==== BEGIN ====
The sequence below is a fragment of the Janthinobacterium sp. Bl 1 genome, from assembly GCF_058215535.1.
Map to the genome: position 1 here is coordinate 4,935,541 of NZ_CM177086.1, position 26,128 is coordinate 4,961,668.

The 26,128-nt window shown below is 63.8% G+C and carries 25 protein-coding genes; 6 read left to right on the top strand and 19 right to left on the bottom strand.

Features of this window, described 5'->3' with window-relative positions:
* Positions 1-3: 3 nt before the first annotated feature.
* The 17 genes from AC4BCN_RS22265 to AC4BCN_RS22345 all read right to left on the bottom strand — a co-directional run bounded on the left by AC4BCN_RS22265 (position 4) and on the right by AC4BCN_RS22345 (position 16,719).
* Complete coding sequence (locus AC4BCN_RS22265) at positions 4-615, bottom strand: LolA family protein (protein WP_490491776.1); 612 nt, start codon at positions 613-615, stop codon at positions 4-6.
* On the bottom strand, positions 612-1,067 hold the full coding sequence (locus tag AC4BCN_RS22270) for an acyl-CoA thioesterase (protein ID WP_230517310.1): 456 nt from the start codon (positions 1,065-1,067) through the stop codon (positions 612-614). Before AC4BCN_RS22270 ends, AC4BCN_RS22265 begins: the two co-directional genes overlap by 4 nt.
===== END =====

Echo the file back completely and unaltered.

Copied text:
The sequence below is a fragment of the Janthinobacterium sp. Bl 1 genome, from assembly GCF_058215535.1.
Map to the genome: position 1 here is coordinate 4,935,541 of NZ_CM177086.1, position 26,128 is coordinate 4,961,668.

The 26,128-nt window shown below is 63.8% G+C and carries 25 protein-coding genes; 6 read left to right on the top strand and 19 right to left on the bottom strand.

Features of this window, described 5'->3' with window-relative positions:
* Positions 1-3: 3 nt before the first annotated feature.
* The 17 genes from AC4BCN_RS22265 to AC4BCN_RS22345 all read right to left on the bottom strand — a co-directional run bounded on the left by AC4BCN_RS22265 (position 4) and on the right by AC4BCN_RS22345 (position 16,719).
* Complete coding sequence (locus AC4BCN_RS22265) at positions 4-615, bottom strand: LolA family protein (protein WP_490491776.1); 612 nt, start codon at positions 613-615, stop codon at positions 4-6.
* On the bottom strand, positions 612-1,067 hold the full coding sequence (locus tag AC4BCN_RS22270) for an acyl-CoA thioesterase (protein ID WP_230517310.1): 456 nt from the start codon (positions 1,065-1,067) through the stop codon (positions 612-614). Before AC4BCN_RS22270 ends, AC4BCN_RS22265 begins: the two co-directional genes overlap by 4 nt.